South Africa’s official opposition party said SABC has again, refused to air their election ads. The refusal to air DA’s election Ads according to the party is the “latest example in a string of cases that patently illustrates how” the public broadcaster has been hijacked. BuzzSouthAfrica learnt that SABC told DA that it has no available slots for political advertisements at the moment due to delays in the IEC’s work with respect to the elections.
DA, however, believes the excuse is “nothing but a poor excuse by the SABC in order to censor the DA’s political advertisement” which “has become standard during election time.”
The party said they and other political parties are well within their rights to air party political advertisements at this time as the election date has been proclaimed.
With that, the party said they’ll be lodging a formal complaint with ICASA to stop SABC’s abuse of power attempting to censor them and protect the ruling party from criticism.
ICASA refers to the Independent Communications Authority of South Africa whose duties include:
- Licensing broadcasters, signal distributors, providers of telecommunication services and postal services
- Making regulations
- Imposing license conditions
- Planning, assigning, controlling, enforcing and managing the frequency spectrum
- Ensuring international and regional co-operation
- Ensuring the efficient allocation of numbers
- Ensuring interoperability of networks
- Receiving and resolving complaints
The DA’s arguments that political parties should be allowed to broadcast advertisements during an election period, therefore, falls within ICASA’s duties.
The DA continued their argument against the SABC’s perceived slight in this wise;
“The commencement of the election period and the right of political parties to air their advertisements have been acknowledged by all other television and radio stations…The SABC is the only broadcaster that refuses to air the DA’s election Ads.”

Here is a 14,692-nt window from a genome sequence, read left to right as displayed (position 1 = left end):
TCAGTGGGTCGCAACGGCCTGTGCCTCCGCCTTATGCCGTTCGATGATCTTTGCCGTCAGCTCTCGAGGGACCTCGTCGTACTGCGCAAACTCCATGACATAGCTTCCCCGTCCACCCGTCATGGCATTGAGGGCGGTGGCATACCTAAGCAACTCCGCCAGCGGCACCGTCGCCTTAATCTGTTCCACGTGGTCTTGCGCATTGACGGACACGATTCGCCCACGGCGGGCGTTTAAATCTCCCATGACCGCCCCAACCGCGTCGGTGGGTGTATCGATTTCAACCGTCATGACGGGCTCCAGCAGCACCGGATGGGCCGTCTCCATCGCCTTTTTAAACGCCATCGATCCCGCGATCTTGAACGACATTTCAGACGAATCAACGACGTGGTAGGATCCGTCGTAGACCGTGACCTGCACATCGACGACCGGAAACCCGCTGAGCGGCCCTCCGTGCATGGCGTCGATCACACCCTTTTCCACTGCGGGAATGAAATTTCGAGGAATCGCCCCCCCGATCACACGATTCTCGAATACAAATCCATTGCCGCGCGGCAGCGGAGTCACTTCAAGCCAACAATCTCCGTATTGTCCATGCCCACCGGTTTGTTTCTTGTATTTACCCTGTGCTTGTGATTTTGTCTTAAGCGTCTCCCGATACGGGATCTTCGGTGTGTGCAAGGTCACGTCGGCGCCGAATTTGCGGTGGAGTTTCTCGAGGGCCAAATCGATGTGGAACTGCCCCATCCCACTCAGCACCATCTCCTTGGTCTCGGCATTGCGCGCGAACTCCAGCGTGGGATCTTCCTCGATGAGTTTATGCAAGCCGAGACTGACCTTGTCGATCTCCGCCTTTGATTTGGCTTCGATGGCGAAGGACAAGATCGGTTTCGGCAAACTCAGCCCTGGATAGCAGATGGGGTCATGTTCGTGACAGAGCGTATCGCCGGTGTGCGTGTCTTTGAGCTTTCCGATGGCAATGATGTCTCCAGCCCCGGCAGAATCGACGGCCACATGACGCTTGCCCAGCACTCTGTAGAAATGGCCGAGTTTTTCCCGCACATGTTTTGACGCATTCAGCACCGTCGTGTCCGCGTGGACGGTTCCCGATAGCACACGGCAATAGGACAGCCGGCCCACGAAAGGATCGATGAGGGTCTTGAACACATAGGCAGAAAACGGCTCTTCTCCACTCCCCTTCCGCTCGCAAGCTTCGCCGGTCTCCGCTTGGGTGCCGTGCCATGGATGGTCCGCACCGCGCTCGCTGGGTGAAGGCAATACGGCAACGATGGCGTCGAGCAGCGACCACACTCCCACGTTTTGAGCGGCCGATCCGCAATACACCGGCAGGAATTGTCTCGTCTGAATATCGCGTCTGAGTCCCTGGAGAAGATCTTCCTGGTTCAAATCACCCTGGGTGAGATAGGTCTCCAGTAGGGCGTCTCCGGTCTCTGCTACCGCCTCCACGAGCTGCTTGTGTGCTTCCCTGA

The party then asserted that it would not stand by idly while their right to freedom of expression as enshrined in the South African constitution is trampled upon. They said that South Africans would indeed see through the “thinly-veiled plot” to block them from the full range of offerings in the elections of which the DA is a part of. They called out their offer for South Africans to include “stopping corruption, creates jobs and delivering better services for all.”
The Democratic Alliance is known as South Africa’s chief opposition party to the ANC. Over the years, the party has continued to gain ground as the people have gotten increasingly fed up with the ruling ANC and, especially, the antics of their President, Jacob Zuma. Despite the increasing dissatisfaction, the ANC still wields a whole lot of power in South Africa. One of the only ways that the DA can hope to continue dislodging the ANC is to utilize the power of the media.
SABC has an incredible reach in South Africa. Currently, that reach stands at over 20-million South Africans. These 20 million South Africans are reached through 19 radio stations and three television stations. SABC viewers spend an average of 3 hours per day in SABC TV’s company. Our listeners spend 22 hours listening to SABC radio. Without the benefit of advertising on SABC, the DA would miss out on quite a number of South Africans even if they try to get their message out by other routes.
In 2014, a report focused on the seeming bias that the SABC had towards the ANC. Project Kindle alleged that a market research report commissioned by the SABC in 2013 was buried because of the results recorded. The results showed that South Africans believe that SABC news bulletins are biased towards the ANC. Some of the findings were;
- Majority of respondents felt that the SABC’s news is biased towards the ANC
- The perception of political bias and pro-ANC political reporting creates low credibility of political reporting among SABC News viewers
- Most consumers seek other news sources to find balanced political views of events such as Marikana or President Zuma’s compound at Nkandla
- SABC 1 is believed to be the more biased of the SABC’s three free-to-air TV channels
- There is a perception that politicians make decisions on content rather than the editors.
The DA may be suggesting that with the refusal to air their election ads the ANC is showing this same bias towards the ruling party.